• Private organizations and individuals should devote more resources to research on private sponsorship. Think tanks, academics and others involved in finding solutions to public policy issues related to immigration must stop asking “How can we get the government to do more for refugees?” and begin asking “How can we get communities more involved in sponsoring refugees and helping them settle?” The amount of work being done on immigration by think tanks is currently quite low, and an increase in research will likely result in a strong case for private sponsorship that cannot be ignored. Private and academic research on immigration in general should be increased.

The stronger civil society is, the greater the positive outcomes are for society and for individual refugees. Canada has a good system for private sponsorship of refugees in place already. Strengthening private sponsorship is worth having a conversation about, because the advantages of civil society to refugees are numerous and undeniable. Voluntary action by individuals and groups within civil society ought to be encouraged, and strengthening the refugee system should be only the beginning.

Photo: Wafaa Al Safadi, centre, her husband Ziad Zeina, right, and their one-year-old son Rayan Zeina, are greeted at a community gathering welcoming the Syrian refugee family in Queensland, Nova Scotia, in April 2016. The Canadian Press, by Darren Calabrese.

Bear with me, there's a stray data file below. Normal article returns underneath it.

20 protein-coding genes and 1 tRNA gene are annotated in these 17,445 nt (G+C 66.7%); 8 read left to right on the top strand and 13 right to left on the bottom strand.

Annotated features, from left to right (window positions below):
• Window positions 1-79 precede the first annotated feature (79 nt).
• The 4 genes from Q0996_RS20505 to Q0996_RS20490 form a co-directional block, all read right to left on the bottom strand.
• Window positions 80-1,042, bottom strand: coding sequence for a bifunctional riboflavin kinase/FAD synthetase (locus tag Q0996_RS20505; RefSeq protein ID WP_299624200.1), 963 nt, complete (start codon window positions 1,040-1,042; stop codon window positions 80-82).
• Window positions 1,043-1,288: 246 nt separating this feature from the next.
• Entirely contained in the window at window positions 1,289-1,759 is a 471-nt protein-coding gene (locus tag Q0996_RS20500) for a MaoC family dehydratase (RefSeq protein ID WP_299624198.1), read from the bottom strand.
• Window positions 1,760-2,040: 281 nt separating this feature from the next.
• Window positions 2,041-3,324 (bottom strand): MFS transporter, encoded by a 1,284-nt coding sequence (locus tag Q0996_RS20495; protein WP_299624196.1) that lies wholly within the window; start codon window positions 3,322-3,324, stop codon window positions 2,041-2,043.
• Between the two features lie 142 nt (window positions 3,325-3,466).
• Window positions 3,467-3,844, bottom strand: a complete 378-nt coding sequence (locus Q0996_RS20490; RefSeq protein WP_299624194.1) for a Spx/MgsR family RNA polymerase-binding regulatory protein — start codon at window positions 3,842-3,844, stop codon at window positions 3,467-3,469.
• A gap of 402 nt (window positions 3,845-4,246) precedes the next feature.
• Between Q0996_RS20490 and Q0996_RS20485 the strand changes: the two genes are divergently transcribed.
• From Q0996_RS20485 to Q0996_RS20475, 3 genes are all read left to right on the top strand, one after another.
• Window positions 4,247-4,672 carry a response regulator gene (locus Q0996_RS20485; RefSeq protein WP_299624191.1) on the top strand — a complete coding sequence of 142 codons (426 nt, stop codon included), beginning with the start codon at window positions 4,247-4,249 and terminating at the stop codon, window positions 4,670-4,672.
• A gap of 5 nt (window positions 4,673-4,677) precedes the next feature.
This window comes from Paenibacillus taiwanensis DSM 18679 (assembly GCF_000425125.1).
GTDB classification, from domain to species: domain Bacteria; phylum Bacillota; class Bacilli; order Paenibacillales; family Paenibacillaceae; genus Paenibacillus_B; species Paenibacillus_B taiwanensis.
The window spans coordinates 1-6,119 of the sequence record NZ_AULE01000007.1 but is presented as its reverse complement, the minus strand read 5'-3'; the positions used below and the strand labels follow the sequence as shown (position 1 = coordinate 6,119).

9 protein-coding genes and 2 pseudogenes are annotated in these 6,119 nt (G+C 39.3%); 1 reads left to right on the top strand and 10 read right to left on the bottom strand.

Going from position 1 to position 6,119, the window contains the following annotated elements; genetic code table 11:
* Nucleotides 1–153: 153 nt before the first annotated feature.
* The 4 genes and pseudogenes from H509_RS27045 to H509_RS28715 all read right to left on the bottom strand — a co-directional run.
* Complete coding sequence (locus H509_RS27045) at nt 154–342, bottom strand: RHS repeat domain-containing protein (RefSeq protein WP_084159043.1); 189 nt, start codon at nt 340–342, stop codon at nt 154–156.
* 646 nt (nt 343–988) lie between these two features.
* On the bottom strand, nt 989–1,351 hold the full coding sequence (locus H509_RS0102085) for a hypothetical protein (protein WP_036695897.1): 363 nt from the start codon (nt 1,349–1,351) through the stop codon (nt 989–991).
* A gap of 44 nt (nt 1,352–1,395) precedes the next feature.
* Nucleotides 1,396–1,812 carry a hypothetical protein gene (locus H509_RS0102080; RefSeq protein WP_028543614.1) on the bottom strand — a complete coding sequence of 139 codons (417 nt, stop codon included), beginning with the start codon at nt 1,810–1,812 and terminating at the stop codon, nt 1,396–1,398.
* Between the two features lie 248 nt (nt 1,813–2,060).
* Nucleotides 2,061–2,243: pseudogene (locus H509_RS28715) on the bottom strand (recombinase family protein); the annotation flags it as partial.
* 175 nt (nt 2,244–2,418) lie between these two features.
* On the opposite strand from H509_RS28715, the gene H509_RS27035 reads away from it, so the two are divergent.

Do you have something to say about the article you just read? Be part of the Policy Options discussion, and send in your own submission. Here is a link on how to do it. | Souhaitez-vous réagir à cet article ? Joignez-vous aux débats d’Options politiques et soumettez-nous votre texte en suivant ces directives.

Sabine El-Chidiac
Sabine El-Chidiac is the educational programs manager at the Institute for Liberal Studies in Ottawa. She previously provided policy advice on citizenship and immigration to federal ministers for over four years. She holds a BA and an MA in political science.

You are welcome to republish this Policy Options article online or in print periodicals, under a Creative Commons/No Derivatives licence.

Creative Commons License

More like this